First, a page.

Fusing Silver Links - Linkages
To pull up all 5 parts of Wire and Fire, the 'Fusing Tutorial' label will bring them together - here's a quick review
Step 1 - Safety Check - Always check your safety setup and make it a routine, safety first, it's tempting to jump right into fusing but it's so important, don't skip this step
Step 2 - Equipment Check - Assemble and use the correct equipment to prepare for the fusing session, check that everything is ready before you start lighting torches and heating metal to avoid delays while working, load the torch with fuel before each session to keep interruptions to a minimum
Step 3 - Create Individual Fused Links - Create the smallest size closed loops first, then prepare wire to create the larger links to join together for the chain
If you are making a five link chain, create the three closed loops first, and prepare the two that will join those together to make the chain. It's a good idea to make extra wrapped jump ring links, in case some don't turn out on the first try you have standby rings ready and can keep linking.
The three large links in the photo at right are fused but loose, and can be used like this, lots of designs for single fused loops look great for earrings and connectors on necklaces. Or they are ready to have two links added to create a longer five link chain.
Step 4 - If you have small loops fused and intend to apply texture using the chasing hammer and bench block, go ahead and do that before adding the larger loops, it's much easier to do before the two large links are passed through the smaller links
Step 5 - Add the linking loops to make the chain
Prepare the firebrick by digging a little trench or ditch in it that's long and wide enough for two loops to fit into and stand upright. The link you are fusing will lie down flat on the firebrick, but now you have the two additional links that need somewhere to go that's stable and out of the reach of the flame from the torch so they don't overheat and melt. The already fused links should be facing away from the torch, and the open side of the wrapped jump link as far to the other side of the loop as possible.
Use a swinging motion in the shape of a letter 'C' on the open side of the joining loop you are fusing. Keep the torch flame away from the other side, where the other links are. The link will fuse when the area receiving the heat starts to glow, shimmer and look like liquid. Watch the area of fusing very closely and be prepared to react when the fusing happens.
Pull the torch flame away immediately to avoid melting the loop - if it happens, quench all the loops in the water and use your standby loops to try again.
At this stage don't handle the links or the firebrick with your fingers. Even though only one link received the fusing heat, the others have received transferred heat and are hot enough to cause a blister. Use the hemostat or metal tweezers to drop the fused links into the water to quench them.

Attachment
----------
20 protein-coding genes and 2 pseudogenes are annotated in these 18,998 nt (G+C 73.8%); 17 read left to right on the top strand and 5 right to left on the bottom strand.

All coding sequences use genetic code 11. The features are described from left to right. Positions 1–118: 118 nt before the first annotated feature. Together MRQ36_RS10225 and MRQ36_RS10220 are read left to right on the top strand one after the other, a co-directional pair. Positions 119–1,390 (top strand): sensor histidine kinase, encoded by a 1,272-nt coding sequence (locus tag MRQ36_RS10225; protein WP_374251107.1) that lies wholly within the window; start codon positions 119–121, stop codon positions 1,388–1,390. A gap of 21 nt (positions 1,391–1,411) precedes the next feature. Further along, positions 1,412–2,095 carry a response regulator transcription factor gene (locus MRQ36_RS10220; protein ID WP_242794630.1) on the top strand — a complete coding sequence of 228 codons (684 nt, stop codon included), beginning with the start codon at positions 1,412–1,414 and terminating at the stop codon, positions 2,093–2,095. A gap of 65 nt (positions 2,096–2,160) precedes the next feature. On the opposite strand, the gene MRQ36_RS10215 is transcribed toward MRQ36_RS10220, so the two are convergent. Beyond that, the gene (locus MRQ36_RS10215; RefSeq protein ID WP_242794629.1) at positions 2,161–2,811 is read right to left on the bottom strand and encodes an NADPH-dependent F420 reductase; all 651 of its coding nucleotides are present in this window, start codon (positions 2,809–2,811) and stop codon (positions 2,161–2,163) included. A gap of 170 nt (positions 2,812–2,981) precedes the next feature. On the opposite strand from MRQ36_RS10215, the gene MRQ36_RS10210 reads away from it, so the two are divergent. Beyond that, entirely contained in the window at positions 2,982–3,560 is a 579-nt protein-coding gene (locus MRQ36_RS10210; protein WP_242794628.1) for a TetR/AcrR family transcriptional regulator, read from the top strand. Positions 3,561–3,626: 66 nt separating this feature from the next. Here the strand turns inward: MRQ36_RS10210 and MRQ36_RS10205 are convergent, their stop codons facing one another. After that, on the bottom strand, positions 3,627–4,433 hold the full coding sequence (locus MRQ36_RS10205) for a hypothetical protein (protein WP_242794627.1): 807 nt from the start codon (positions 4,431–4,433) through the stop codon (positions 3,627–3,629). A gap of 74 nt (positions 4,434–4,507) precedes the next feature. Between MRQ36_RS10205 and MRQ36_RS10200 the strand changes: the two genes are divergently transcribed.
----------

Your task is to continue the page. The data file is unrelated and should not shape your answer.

Now there are three links joined together. To add the other fused loop use the last open jump ring and repeat the process, carefully keeping the already-fused links well away from the torch flame.
The photo shows two three-link units. It is trickier the longer the chain and the greater the number of links are added. It just takes practice to learn how to watch the metal as it reacts to the heat. Be prepared to melt a few links before it is perfected. Practice, practice, practice.
The heat of fusing makes the fine silver (.999) wire very soft, or anneals it. The links will need to be hardened again to be able to be used without losing their shape. If you plan on shaping the round links into an oblong or oval shape, do that before they are hardened.
Stretching the round loops to make ovals or oblong links is a good test to see if the fusing is sturdy, if not completely fused they will pop open. If that happens trim the ends to make them flush again, and re-fuse. It's better if it happens at this stage rather than later when you are making a stunning necklace or bracelet and one of the links chooses that time to fail.
The links can have texture applied with the bench block and chasing hammer and be used as they are in a shiny bright silver look. Or they can have a patina applied to darken and enhance the look of the texture and give them that rich antique look. But either way, they need tumbling with stainless steel shot to polish them and further harden the links to make them tough and work ready.
I hope this series of posts about fusing silver has inspired you to give it a try - and that you enjoyed reading about it. Even if you don't want to take a torch in hand yourself, now you know what goes into creating those lovely pure silver chains.
Any questions, comments? Are you going to try it yourself?